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International Anti-Corruption Day: AfDB calls for stronger measures in Africa


“Africa loses $148 billion to corruption every year. Just think of how many continents you could light up with that amount,” Akinwumi Adesina, President of the African Development Bank, said Wednesday. He was speaking at the Bank’s headquarters in Abidjan, Côte d’Ivoire on December 9, 2015 in commemoration of International Anti-Corruption Day under the theme Break the Corruption Chain.

Adesina noted that it would cost $55 billion a year to light up and power Africa, and that this money was available given the continent’s $82 trillion in undiscovered resources. But, because of corruption, the continent still lives in darkness. “The cost of corruption is massive; it turns the whole continent into darkness. Because of corruption, Africa is known more for its darkness than light. It is important to understand the negative impact of corruption on the continent,” Adesina said.

The Bank President pointed out that tens of millions of Africans still study without proper light, 700 million Africans are without access to clean cooking energy, and 600,000 people – 50 percent of them women – die every year due to a lack of access to clean cooking energy. “That is an indication of government failure,” he stated.

Adesina called for strengthening of institutions to address corruption and he warned that stern measures must be taken: “If there is no consequence for bad behaviour, bad behaviour will continue on and on.”

Whistle-blowing policies were cited as an important measure in combating corruption, while at the same time guaranteeing protection for whistle blowers. According to the Organisation for Economic Cooperation and Development, protection of whistle blowers from retaliation for reporting suspected corruption activities is integral to efforts to fight corruption, enhance accountability, safeguard integrity, and promote a clean business environment.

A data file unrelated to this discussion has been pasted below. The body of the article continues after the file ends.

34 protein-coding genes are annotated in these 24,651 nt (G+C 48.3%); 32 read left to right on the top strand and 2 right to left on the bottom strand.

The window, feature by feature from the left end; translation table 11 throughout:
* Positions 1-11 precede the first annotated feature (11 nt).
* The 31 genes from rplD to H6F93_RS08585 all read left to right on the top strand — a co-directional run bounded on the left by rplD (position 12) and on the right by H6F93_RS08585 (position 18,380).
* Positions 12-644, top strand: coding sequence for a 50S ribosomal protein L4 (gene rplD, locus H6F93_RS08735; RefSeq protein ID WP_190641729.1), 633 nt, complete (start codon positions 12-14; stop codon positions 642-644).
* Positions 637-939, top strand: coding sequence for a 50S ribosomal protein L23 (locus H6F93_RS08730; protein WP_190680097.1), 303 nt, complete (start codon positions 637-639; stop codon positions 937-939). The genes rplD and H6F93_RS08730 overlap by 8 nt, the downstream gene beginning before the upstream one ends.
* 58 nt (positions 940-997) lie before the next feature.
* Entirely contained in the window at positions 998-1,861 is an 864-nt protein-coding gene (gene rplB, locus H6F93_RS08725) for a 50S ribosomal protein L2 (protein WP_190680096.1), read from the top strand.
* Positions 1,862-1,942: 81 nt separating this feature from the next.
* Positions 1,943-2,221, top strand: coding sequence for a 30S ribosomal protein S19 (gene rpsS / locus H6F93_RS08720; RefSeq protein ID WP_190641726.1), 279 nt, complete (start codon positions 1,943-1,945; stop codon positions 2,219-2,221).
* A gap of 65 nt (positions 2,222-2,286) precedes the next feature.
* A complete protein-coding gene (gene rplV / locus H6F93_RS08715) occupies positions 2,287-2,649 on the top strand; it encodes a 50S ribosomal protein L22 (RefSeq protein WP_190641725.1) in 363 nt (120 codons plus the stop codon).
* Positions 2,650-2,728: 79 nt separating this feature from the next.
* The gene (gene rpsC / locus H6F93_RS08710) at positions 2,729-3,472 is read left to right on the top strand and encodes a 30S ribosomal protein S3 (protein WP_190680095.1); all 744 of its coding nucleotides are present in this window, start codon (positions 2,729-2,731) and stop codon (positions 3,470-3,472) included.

Taking action against corruption is believed to be crucial in achieving the new Sustainable Development Goals, which aim to end poverty.

“The new 2030 Agenda for Sustainable Development, our plan to end poverty and ensure lives of dignity for all, recognizes the need to fight corruption in all its aspects and calls for significant reductions in illicit financial flows as well as for the recovery of stolen assets,” Ban Ki-moon, Secretary General of the United Nations, said in his message for this year’s International Anti-Corruption Day.

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